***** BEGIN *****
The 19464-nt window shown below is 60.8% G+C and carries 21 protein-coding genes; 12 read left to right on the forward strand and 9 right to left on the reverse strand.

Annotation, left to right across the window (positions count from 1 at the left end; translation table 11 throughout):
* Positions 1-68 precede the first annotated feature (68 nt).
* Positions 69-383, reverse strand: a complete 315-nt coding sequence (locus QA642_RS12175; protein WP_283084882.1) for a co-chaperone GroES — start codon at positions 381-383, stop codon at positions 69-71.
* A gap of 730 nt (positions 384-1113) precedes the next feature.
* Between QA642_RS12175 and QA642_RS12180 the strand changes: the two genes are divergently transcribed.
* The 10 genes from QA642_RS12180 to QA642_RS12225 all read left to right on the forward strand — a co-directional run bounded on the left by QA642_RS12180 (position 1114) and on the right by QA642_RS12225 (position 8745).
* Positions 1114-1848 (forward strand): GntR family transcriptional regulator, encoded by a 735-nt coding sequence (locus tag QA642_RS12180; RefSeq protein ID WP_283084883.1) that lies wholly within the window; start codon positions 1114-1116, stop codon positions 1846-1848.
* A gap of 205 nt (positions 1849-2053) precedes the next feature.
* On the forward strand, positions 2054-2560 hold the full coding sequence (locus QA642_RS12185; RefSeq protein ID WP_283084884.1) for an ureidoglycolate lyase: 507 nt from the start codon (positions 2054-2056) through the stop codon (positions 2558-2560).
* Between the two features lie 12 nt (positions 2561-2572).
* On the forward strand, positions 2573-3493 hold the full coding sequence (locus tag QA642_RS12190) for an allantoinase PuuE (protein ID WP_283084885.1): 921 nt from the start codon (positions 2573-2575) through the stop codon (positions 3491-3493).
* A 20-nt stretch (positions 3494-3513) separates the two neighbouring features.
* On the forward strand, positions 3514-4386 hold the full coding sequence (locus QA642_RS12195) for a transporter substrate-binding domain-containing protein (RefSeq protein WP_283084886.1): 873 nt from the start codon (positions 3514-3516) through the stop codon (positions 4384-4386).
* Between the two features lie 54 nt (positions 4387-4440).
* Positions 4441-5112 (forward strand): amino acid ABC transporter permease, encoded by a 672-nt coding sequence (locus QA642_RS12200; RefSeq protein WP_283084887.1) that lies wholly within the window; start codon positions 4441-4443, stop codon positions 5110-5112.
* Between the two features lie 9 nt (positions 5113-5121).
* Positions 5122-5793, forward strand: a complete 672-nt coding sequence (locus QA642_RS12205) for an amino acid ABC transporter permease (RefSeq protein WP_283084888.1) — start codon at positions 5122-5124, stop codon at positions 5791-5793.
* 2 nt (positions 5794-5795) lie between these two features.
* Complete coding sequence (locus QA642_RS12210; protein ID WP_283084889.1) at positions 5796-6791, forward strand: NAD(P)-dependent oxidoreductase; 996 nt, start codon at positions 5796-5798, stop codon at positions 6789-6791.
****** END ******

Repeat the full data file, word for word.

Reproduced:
The 19464-nt window shown below is 60.8% G+C and carries 21 protein-coding genes; 12 read left to right on the forward strand and 9 right to left on the reverse strand.

Annotation, left to right across the window (positions count from 1 at the left end; translation table 11 throughout):
* Positions 1-68 precede the first annotated feature (68 nt).
* Positions 69-383, reverse strand: a complete 315-nt coding sequence (locus QA642_RS12175; protein WP_283084882.1) for a co-chaperone GroES — start codon at positions 381-383, stop codon at positions 69-71.
* A gap of 730 nt (positions 384-1113) precedes the next feature.
* Between QA642_RS12175 and QA642_RS12180 the strand changes: the two genes are divergently transcribed.
* The 10 genes from QA642_RS12180 to QA642_RS12225 all read left to right on the forward strand — a co-directional run bounded on the left by QA642_RS12180 (position 1114) and on the right by QA642_RS12225 (position 8745).
* Positions 1114-1848 (forward strand): GntR family transcriptional regulator, encoded by a 735-nt coding sequence (locus tag QA642_RS12180; RefSeq protein ID WP_283084883.1) that lies wholly within the window; start codon positions 1114-1116, stop codon positions 1846-1848.
* A gap of 205 nt (positions 1849-2053) precedes the next feature.
* On the forward strand, positions 2054-2560 hold the full coding sequence (locus QA642_RS12185; RefSeq protein ID WP_283084884.1) for an ureidoglycolate lyase: 507 nt from the start codon (positions 2054-2056) through the stop codon (positions 2558-2560).
* Between the two features lie 12 nt (positions 2561-2572).
* On the forward strand, positions 2573-3493 hold the full coding sequence (locus tag QA642_RS12190) for an allantoinase PuuE (protein ID WP_283084885.1): 921 nt from the start codon (positions 2573-2575) through the stop codon (positions 3491-3493).
* A 20-nt stretch (positions 3494-3513) separates the two neighbouring features.
* On the forward strand, positions 3514-4386 hold the full coding sequence (locus QA642_RS12195) for a transporter substrate-binding domain-containing protein (RefSeq protein WP_283084886.1): 873 nt from the start codon (positions 3514-3516) through the stop codon (positions 4384-4386).
* Between the two features lie 54 nt (positions 4387-4440).
* Positions 4441-5112 (forward strand): amino acid ABC transporter permease, encoded by a 672-nt coding sequence (locus QA642_RS12200; RefSeq protein WP_283084887.1) that lies wholly within the window; start codon positions 4441-4443, stop codon positions 5110-5112.
* Between the two features lie 9 nt (positions 5113-5121).
* Positions 5122-5793, forward strand: a complete 672-nt coding sequence (locus QA642_RS12205) for an amino acid ABC transporter permease (RefSeq protein WP_283084888.1) — start codon at positions 5122-5124, stop codon at positions 5791-5793.
* 2 nt (positions 5794-5795) lie between these two features.
* Complete coding sequence (locus QA642_RS12210; protein ID WP_283084889.1) at positions 5796-6791, forward strand: NAD(P)-dependent oxidoreductase; 996 nt, start codon at positions 5796-5798, stop codon at positions 6789-6791.